The long-term goal of this work is to develop a treatment for chronic wounds that will prevent wound biofilm and facilitate healing. Chronic wounds affect approximately 6.5 million patients in the US with annual treatment cost up to $50 billion. Despite high treatment costs, approximately 30% of patients will not heal using existing interventions and many wounds progress to serious infections, including amputations. The involvement of drug resistant organisms and multispecies biofilms is gaining recognition as an important factor in wound chronicity. There are currently no therapeutic options to address these issues. New therapeutics are urgently needed to reduce pain, improve functional outcomes, and improve quality of life for those with chronic wounds. The goal of this work is to develop an antimicrobial wound treatment based on an engineered cationic antimicrobial peptide called ASP-1 that is effective against biofilm and conducive to healing. ASP-1 displays potent activity against biofilms of both gram positive and gram negative bacteria, including multi-drug resistant organisms (DROs) over a broad range of pH and in the presence of proteins. Chitosan hydrogels containing ASP-1 will be developed for primary wound application to establish feasibility for efficacy and safety using both in vitro and animal models. The composition of hydrogels developed will be tailored to achieve a duration of ASP-1 release exceeding 3 days, which will be measured by RP-HPLC. The efficacy of hydrogels will be established first using in vitro biofilm models where challenge durations will extend over 3 day periods and biofilms tested will include methicillin resistant Staphylococcus aureus (MRSA), Acinetobacter baumannii, and Pseudomonas aeruginosa. The hydrogels will be evaluated for biocompatibility using direct contact cytotoxicity assays. These assays will be conducted for both primary human dermal fibroblasts and keratinocytes. Finally, both safety and efficacy of the ASP- 1 Hydrogel will be evaluated using a porcine model of excisional MRSA wound infection. This model will be utilized to conduct an early dose range evaluation. A commercial silver based product will be included for comparison in both the in vitro an animal studies. Successful completion of this project will demonstrate feasibility for an ASP-1 Hydrogel that provides broad spectrum antibiofilm coverage and overcomes the biocompatibility and cytotoxicity limitations associated with silver and other antiseptic products. If successful, this product will have a significant impact on reducing morbidity and improving the quality of life of patients with chronic wounds.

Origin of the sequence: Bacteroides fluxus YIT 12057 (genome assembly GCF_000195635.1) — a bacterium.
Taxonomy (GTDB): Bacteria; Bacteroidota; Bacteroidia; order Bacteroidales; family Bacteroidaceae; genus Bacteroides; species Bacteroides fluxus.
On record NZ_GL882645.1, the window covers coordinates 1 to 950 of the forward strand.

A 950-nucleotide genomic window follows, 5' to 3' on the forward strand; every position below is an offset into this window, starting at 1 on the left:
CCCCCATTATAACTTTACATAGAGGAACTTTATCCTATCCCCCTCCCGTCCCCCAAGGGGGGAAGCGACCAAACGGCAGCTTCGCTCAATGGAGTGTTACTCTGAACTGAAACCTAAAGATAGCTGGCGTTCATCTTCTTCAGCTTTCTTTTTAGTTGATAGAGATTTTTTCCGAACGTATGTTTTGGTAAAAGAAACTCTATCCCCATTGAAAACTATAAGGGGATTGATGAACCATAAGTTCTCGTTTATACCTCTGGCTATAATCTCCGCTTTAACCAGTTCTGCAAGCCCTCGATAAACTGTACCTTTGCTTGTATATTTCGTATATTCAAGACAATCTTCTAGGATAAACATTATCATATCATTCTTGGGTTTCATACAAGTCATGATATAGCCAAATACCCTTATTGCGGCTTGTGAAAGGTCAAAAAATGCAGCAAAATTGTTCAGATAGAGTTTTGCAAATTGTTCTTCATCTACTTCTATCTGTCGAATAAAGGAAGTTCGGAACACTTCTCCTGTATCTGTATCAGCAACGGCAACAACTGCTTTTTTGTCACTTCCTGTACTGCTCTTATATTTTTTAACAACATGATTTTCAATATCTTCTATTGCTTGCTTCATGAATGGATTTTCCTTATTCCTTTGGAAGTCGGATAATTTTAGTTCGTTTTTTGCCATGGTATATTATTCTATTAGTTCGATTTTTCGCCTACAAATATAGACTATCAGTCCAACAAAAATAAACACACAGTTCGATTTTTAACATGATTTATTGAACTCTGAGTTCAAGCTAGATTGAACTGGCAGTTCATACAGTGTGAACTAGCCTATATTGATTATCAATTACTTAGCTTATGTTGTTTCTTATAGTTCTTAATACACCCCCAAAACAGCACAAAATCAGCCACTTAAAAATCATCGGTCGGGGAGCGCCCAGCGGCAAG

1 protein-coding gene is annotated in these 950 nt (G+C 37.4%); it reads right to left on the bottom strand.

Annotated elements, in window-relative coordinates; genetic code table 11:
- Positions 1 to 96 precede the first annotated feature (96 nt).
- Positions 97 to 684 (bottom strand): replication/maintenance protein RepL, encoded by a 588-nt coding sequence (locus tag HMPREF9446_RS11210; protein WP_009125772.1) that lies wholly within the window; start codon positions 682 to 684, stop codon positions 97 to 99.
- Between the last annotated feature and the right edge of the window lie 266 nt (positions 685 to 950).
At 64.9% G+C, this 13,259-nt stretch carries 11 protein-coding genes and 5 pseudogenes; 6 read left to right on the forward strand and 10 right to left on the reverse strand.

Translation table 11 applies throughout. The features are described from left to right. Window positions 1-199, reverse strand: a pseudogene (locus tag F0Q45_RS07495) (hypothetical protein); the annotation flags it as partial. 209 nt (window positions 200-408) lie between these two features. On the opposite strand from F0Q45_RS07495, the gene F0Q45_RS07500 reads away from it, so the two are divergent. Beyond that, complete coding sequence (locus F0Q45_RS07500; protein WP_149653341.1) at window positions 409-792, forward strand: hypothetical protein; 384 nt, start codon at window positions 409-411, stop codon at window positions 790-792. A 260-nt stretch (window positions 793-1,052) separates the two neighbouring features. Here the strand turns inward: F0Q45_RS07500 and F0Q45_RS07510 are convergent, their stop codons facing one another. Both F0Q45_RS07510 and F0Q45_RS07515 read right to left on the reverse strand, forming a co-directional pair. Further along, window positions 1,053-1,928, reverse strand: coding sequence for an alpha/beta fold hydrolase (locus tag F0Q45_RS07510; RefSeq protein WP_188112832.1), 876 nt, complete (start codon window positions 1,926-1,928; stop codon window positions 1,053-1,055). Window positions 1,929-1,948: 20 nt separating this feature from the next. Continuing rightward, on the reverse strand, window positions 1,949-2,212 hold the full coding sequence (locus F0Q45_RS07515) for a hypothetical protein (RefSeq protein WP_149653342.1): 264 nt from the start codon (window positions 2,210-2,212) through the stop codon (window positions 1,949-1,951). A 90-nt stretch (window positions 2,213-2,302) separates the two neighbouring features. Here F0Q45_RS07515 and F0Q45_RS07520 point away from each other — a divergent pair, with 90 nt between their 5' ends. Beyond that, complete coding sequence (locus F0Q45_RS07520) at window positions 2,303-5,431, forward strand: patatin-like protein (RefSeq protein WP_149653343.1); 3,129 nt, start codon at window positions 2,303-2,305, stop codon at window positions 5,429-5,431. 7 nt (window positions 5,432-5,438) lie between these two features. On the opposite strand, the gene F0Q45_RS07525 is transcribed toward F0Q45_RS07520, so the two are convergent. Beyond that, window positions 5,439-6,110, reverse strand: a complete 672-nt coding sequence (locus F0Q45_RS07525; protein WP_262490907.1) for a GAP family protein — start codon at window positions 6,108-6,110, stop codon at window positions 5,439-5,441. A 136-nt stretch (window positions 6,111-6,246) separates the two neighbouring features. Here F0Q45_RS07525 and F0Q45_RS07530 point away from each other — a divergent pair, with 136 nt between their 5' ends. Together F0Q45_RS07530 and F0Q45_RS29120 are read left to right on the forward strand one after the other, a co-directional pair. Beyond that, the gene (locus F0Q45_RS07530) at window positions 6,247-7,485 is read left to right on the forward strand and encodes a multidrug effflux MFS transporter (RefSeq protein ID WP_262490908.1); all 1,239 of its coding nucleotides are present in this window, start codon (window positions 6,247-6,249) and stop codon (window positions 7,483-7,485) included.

The goal of this project is to develop a product that will be used to treat chronic and infected wounds. The product will fill a critical gap in the need for antimicrobial treatments that are biocompatible and supportive of healing. If successful, the product is expected to have a substantial impact on the treatment and quality of life of patients with chronic wounds by reducing infection, pain, amputation risks, and treatment costs.